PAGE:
Sao Paulo Revolt
Getulio Vargas seized control of Brazil in 1930 and implemented a centralization policy that transferred power from the states to the national government. In 1932 a revolt centered in Sao Paulo tried to force the national government to become more democratic, but the effort was not -supported by the other states or the Catholic Church. Within two years the revolt was quelled, and by the late 1930s Vargas had become a largely unrestrained dictator.
During the siege of Sao Paulo the Brazilian Numismatic Society suggested that coins and bars be stamped and sold to raise funds for the revolt (Gibbs 1944, Prober 1966: 154-155). In this way the Companha do Ouro da Revolucao or Gold Campaign collected donations for the revolt. One hundred silver bars and twelve gold bars were cast from donated coins that were melted for the purpose. Howard Gibbs (1944: 15), the famous collector of odd and curious monies, reported the bar that he had examined was 90 x 19 x 11 mm in size, and it had a silver fineness of fifty percent. Its low fineness resulted from the fact that mostly lower standard silver coins were melted to make the bars.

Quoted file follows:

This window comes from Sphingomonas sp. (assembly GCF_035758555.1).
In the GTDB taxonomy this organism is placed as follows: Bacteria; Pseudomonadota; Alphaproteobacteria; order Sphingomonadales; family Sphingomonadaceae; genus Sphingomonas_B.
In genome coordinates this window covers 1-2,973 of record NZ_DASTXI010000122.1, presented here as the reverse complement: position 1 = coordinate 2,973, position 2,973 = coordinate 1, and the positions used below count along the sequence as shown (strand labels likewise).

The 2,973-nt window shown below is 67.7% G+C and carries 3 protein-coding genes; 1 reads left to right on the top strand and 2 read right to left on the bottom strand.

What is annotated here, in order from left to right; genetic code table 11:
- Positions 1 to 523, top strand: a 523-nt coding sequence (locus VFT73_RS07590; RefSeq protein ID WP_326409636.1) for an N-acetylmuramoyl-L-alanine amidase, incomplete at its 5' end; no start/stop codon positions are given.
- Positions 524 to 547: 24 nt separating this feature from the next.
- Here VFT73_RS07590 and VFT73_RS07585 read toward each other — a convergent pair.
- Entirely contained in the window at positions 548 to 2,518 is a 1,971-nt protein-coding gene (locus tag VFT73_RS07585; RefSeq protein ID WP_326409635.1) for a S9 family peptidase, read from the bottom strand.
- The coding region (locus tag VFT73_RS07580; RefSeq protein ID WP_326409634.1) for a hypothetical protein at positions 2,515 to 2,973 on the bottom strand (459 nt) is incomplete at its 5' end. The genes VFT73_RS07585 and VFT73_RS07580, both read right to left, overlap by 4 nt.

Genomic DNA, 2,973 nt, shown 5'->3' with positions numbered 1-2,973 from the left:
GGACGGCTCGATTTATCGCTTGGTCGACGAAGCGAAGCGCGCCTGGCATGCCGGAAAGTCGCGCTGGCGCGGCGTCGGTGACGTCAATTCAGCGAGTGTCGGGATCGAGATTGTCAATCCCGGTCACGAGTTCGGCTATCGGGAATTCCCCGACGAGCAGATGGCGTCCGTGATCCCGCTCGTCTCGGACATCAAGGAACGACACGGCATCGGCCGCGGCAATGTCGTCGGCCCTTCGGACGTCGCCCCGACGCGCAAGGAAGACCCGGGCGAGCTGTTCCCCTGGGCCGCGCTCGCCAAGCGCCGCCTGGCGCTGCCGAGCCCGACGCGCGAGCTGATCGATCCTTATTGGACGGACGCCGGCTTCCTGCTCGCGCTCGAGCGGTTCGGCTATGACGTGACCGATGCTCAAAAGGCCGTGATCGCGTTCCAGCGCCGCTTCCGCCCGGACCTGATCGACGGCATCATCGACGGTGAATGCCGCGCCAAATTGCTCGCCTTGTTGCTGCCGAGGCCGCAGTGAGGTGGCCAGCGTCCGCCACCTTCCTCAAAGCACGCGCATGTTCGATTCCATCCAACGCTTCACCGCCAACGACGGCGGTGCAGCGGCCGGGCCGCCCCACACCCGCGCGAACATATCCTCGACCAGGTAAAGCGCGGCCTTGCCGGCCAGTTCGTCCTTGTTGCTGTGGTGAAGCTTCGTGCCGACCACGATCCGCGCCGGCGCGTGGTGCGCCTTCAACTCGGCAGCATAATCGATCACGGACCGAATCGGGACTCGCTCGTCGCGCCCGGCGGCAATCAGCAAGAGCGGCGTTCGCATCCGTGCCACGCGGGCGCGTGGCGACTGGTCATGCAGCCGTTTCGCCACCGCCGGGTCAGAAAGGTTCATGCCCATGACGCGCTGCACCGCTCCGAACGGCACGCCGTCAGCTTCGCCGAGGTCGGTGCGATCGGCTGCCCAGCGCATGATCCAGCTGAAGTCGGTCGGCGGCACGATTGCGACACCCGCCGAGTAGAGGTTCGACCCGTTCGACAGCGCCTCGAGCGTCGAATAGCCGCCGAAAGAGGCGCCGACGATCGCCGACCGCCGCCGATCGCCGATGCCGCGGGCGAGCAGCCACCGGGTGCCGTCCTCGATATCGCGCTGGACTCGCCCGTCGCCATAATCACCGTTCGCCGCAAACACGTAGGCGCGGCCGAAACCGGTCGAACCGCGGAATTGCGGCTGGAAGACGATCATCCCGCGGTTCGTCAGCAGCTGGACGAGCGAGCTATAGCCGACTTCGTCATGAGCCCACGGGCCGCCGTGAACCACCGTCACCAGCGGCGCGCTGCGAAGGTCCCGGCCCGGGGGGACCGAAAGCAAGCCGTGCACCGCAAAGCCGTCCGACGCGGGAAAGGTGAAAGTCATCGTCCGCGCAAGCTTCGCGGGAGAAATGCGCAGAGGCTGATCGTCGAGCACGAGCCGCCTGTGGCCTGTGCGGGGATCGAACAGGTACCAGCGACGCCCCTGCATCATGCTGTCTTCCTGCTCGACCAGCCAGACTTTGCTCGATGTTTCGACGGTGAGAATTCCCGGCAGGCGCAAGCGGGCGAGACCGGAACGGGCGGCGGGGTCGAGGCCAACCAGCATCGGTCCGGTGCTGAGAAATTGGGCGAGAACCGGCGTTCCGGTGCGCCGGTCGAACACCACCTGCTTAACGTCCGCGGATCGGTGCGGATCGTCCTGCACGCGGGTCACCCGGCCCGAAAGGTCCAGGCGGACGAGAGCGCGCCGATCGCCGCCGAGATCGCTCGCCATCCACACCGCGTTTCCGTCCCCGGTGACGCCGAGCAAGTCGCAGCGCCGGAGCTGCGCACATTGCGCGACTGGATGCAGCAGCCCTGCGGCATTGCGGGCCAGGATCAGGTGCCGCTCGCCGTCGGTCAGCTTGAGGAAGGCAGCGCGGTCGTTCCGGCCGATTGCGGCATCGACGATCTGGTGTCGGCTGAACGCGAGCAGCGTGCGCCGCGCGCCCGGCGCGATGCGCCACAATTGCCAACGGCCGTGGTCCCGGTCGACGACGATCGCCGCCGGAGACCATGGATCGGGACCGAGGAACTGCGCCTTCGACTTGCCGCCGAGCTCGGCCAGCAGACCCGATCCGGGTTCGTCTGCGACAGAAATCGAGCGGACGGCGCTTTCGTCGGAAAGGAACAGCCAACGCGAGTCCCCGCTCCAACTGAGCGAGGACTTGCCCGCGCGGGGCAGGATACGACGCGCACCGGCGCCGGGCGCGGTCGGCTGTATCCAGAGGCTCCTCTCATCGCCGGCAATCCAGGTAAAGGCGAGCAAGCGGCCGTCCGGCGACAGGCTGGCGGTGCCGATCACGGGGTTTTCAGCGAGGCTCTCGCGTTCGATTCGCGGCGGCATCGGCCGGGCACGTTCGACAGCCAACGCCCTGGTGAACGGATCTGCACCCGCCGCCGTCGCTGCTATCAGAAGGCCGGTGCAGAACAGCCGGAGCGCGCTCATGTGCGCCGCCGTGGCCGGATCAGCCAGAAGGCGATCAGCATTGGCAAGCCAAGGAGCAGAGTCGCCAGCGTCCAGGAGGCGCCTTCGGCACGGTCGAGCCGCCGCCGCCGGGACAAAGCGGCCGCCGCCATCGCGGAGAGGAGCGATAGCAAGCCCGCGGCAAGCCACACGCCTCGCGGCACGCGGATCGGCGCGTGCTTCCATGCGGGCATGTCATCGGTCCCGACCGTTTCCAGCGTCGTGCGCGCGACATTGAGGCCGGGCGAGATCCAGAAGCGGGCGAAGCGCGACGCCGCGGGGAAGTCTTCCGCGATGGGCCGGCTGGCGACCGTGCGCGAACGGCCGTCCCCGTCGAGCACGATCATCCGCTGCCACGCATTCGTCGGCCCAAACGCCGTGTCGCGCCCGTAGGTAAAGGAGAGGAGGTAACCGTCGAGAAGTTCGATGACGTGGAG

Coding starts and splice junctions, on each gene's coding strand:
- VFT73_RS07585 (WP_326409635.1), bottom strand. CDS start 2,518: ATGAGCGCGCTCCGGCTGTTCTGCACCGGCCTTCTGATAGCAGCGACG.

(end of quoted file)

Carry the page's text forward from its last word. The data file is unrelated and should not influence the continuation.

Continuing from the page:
A bar’s fineness and weight are stamped on its sides. Its top has two square marks, or what would be called counter-marks if they appeared on a coin. The three line inscription reads FUNDIDO PELO DEPART. DE OURO / SANTA CASA DE MISERICORDIA /DES. PAULO (Department of Gold, Municipal Pawn Shop of Sao Paulo). It is flanked by two identical stamps, which consist of a helmeted head and C/O/ 1932.
The bars came with a certificate that indicates in Portuguese, “Department of Gold, Municipal Pawnshop of San Paulo. Serial number . We certify Senhor has bought a silver bar of which 100 have been cast from coins donated to the Gold
Campaign and has the following characteristics: Number . Fineness . Weight .
San Paulo de de 1934. Issued by the Committee and printed on antique paper.”
The blank spaces were filled in when a bar was purchased.